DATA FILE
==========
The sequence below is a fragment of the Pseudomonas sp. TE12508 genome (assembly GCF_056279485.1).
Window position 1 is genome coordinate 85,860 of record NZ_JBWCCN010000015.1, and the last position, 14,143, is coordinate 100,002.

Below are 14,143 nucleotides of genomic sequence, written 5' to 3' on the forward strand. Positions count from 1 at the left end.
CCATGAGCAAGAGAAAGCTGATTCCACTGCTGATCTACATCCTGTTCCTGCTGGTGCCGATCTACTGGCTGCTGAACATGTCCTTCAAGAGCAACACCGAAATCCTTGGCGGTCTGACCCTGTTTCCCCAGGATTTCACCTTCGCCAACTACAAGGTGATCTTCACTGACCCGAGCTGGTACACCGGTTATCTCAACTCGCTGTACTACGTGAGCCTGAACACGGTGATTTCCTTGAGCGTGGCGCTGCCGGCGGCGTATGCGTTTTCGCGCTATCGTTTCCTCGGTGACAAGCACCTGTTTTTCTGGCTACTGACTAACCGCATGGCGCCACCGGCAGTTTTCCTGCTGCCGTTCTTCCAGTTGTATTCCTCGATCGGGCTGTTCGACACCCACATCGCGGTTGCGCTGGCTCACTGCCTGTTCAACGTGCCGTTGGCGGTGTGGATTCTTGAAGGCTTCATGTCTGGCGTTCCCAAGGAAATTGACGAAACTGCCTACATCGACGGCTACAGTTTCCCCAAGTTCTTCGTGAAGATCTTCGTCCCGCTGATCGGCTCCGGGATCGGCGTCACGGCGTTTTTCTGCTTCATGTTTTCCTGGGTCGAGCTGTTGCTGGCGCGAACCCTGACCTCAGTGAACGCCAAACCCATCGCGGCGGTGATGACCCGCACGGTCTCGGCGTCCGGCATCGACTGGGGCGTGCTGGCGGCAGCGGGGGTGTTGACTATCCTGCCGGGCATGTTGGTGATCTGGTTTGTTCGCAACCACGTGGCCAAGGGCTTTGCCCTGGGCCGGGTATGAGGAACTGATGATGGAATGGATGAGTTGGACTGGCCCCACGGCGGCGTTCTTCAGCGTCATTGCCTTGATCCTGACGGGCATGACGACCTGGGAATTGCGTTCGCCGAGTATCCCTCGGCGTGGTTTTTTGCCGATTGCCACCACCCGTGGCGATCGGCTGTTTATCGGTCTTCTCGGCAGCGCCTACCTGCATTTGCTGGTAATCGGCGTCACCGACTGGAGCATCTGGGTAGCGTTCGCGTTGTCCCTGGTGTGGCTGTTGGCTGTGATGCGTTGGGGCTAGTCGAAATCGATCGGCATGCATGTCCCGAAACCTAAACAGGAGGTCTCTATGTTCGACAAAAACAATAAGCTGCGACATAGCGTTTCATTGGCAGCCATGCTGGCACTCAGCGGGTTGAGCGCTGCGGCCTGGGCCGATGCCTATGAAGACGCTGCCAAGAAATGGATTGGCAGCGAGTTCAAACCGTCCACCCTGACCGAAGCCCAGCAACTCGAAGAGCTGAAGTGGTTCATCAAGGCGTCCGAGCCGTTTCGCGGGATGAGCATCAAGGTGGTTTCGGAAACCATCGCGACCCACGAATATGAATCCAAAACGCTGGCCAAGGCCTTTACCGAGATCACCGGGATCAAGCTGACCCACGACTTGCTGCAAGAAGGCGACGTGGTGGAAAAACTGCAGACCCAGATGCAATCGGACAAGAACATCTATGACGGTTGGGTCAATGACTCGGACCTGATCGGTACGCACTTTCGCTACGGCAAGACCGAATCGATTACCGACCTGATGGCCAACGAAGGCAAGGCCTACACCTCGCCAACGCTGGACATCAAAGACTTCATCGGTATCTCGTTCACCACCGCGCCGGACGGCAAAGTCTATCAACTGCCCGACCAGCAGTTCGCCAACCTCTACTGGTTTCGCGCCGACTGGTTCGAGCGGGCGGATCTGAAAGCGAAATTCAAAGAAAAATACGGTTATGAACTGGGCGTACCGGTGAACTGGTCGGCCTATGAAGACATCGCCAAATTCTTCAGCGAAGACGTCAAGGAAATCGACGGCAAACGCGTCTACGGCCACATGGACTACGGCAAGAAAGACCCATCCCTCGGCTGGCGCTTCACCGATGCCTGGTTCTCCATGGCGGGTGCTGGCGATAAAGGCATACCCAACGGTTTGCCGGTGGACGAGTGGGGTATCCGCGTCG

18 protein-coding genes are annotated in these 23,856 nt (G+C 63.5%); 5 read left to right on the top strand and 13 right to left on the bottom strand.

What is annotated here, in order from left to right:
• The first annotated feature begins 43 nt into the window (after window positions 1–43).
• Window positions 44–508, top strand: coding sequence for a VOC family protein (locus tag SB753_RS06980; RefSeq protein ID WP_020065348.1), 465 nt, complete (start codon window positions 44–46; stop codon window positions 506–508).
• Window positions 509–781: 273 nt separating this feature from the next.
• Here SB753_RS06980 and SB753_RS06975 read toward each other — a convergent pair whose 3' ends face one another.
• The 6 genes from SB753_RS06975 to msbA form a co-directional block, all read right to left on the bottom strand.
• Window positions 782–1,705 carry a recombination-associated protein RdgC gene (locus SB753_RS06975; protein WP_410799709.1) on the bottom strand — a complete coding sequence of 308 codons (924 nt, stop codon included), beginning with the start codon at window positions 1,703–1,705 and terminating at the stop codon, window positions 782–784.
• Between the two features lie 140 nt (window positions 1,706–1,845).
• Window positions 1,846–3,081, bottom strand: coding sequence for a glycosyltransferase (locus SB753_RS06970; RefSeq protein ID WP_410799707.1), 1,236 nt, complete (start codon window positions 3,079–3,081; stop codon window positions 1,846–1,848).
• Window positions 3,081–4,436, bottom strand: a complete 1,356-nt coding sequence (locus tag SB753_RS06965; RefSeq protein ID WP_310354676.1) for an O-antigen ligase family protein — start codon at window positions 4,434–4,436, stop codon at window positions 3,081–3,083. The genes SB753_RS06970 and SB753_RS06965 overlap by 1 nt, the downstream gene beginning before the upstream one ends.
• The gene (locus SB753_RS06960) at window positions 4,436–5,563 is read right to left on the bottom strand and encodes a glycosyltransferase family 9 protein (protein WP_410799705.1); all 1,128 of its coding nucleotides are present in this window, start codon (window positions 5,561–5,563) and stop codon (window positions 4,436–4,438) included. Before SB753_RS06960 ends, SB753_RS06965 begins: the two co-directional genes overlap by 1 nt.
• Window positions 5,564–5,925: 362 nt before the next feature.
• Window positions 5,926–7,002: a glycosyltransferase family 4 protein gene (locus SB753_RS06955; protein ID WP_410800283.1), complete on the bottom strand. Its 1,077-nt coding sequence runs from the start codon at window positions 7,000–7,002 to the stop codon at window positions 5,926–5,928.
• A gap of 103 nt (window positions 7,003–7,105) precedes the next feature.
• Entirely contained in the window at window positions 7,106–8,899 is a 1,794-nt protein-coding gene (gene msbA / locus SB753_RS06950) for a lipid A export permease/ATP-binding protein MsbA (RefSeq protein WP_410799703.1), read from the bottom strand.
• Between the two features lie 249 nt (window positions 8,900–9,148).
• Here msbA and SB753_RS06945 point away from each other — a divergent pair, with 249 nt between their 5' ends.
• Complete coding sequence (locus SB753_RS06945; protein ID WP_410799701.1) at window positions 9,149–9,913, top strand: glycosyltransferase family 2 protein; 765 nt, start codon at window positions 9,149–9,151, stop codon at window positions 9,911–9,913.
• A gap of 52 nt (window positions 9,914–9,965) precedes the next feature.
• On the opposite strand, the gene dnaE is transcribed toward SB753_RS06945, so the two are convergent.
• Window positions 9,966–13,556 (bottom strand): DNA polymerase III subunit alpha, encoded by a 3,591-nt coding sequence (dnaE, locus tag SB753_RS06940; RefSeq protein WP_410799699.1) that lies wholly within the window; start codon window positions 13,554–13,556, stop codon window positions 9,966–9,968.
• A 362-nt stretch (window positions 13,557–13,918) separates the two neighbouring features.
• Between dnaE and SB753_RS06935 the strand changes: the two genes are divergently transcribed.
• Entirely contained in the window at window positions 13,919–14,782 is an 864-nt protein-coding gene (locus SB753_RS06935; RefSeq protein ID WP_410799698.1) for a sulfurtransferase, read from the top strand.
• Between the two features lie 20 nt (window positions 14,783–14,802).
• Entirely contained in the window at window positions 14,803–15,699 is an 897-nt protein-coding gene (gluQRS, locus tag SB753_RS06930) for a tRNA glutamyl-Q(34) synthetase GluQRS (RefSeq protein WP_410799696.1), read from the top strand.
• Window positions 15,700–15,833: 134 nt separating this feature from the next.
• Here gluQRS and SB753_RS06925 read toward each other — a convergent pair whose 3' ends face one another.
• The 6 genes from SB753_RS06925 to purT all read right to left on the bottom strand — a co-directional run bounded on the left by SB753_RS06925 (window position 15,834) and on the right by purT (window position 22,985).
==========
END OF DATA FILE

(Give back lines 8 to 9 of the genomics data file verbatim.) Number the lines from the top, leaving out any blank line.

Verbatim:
• Window positions 44–508, top strand: coding sequence for a VOC family protein (locus tag SB753_RS06980; RefSeq protein ID WP_020065348.1), 465 nt, complete (start codon window positions 44–46; stop codon window positions 506–508).
• Window positions 509–781: 273 nt separating this feature from the next.